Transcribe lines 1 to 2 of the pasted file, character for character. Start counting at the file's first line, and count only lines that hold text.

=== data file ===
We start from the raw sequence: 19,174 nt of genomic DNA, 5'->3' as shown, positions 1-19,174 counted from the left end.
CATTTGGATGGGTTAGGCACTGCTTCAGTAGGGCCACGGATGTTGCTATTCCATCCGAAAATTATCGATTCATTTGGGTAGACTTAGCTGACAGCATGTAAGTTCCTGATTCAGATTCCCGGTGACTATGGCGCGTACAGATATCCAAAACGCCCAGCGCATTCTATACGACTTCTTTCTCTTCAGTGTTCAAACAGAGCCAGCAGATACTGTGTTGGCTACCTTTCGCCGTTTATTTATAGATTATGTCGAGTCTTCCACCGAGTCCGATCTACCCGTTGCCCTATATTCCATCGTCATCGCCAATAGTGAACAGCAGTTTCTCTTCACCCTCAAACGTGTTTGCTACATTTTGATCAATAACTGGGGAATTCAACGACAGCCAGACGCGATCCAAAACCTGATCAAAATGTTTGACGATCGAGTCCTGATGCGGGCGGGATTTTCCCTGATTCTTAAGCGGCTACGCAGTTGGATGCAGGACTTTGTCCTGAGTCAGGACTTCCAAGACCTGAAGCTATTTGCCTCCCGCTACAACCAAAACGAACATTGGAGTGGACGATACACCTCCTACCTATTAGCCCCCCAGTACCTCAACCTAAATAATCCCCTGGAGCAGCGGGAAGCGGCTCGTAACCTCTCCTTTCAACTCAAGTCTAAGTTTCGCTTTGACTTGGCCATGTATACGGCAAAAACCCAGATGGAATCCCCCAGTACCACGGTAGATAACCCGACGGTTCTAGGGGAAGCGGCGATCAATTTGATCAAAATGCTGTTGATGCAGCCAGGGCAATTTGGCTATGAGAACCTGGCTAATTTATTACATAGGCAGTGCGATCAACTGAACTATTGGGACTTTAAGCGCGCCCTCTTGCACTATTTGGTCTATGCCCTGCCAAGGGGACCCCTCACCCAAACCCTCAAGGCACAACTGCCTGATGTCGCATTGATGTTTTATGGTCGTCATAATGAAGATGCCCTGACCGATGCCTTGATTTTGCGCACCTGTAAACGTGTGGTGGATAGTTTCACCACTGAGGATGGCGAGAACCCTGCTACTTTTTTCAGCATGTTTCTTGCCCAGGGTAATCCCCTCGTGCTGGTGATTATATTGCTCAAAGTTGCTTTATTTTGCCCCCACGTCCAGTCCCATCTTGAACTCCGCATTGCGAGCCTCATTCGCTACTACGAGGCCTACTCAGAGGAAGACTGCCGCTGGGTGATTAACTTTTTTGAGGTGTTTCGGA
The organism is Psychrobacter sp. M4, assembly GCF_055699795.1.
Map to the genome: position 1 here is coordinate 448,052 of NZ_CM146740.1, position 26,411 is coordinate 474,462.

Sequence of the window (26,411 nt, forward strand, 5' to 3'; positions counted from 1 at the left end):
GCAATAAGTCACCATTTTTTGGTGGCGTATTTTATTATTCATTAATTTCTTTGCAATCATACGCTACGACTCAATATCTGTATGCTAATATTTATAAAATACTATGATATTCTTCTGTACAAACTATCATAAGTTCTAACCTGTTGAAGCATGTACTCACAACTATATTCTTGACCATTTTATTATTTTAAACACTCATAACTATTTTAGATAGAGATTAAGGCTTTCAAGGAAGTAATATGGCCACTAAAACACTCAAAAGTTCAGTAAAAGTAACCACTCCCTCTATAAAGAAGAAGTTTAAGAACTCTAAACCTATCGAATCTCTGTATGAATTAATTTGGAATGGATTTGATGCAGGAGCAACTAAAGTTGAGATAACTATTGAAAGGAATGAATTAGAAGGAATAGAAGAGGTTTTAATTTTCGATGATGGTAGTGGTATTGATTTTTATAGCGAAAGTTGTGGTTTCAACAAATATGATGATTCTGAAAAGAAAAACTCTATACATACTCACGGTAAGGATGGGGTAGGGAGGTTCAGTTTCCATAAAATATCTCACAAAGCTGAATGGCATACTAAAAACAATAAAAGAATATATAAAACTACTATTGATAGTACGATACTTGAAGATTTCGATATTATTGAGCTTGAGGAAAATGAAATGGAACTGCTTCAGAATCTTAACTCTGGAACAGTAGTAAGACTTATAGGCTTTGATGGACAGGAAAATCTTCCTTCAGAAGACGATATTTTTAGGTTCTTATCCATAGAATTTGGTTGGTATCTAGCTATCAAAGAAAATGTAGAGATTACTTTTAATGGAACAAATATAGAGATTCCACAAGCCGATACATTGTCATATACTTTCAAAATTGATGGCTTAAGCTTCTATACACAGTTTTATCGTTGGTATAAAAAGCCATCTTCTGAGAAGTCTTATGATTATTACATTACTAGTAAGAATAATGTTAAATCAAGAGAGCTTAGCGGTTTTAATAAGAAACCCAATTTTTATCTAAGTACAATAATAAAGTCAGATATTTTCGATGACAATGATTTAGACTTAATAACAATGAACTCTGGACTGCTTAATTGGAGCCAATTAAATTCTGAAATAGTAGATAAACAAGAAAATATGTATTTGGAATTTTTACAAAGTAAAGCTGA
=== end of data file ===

We start from the raw sequence: 19,174 nt of genomic DNA, 5'->3' as shown, positions 1-19,174 counted from the left end.
CATTTGGATGGGTTAGGCACTGCTTCAGTAGGGCCACGGATGTTGCTATTCCATCCGAAAATTATCGATTCATTTGGGTAGACTTAGCTGACAGCATGTAAGTTCCTGATTCAGATTCCCGGTGACTATGGCGCGTACAGATATCCAAAACGCCCAGCGCATTCTATACGACTTCTTTCTCTTCAGTGTTCAAACAGAGCCAGCAGATACTGTGTTGGCTACCTTTCGCCGTTTATTTATAGATTATGTCGAGTCTTCCACCGAGTCCGATCTACCCGTTGCCCTATATTCCATCGTCATCGCCAATAGTGAACAGCAGTTTCTCTTCACCCTCAAACGTGTTTGCTACATTTTGATCAATAACTGGGGAATTCAACGACAGCCAGACGCGATCCAAAACCTGATCAAAATGTTTGACGATCGAGTCCTGATGCGGGCGGGATTTTCCCTGATTCTTAAGCGGCTACGCAGTTGGATGCAGGACTTTGTCCTGAGTCAGGACTTCCAAGACCTGAAGCTATTTGCCTCCCGCTACAACCAAAACGAACATTGGAGTGGACGATACACCTCCTACCTATTAGCCCCCCAGTACCTCAACCTAAATAATCCCCTGGAGCAGCGGGAAGCGGCTCGTAACCTCTCCTTTCAACTCAAGTCTAAGTTTCGCTTTGACTTGGCCATGTATACGGCAAAAACCCAGATGGAATCCCCCAGTACCACGGTAGATAACCCGACGGTTCTAGGGGAAGCGGCGATCAATTTGATCAAAATGCTGTTGATGCAGCCAGGGCAATTTGGCTATGAGAACCTGGCTAATTTATTACATAGGCAGTGCGATCAACTGAACTATTGGGACTTTAAGCGCGCCCTCTTGCACTATTTGGTCTATGCCCTGCCAAGGGGACCCCTCACCCAAACCCTCAAGGCACAACTGCCTGATGTCGCATTGATGTTTTATGGTCGTCATAATGAAGATGCCCTGACCGATGCCTTGATTTTGCGCACCTGTAAACGTGTGGTGGATAGTTTCACCACTGAGGATGGCGAGAACCCTGCTACTTTTTTCAGCATGTTTCTTGCCCAGGGTAATCCCCTCGTGCTGGTGATTATATTGCTCAAAGTTGCTTTATTTTGCCCCCACGTCCAGTCCCATCTTGAACTCCGCATTGCGAGCCTCATTCGCTACTACGAGGCCTACTCAGAGGAAGACTGCCGCTGGGTGATTAACTTTTTTGAGGTGTTTCGGA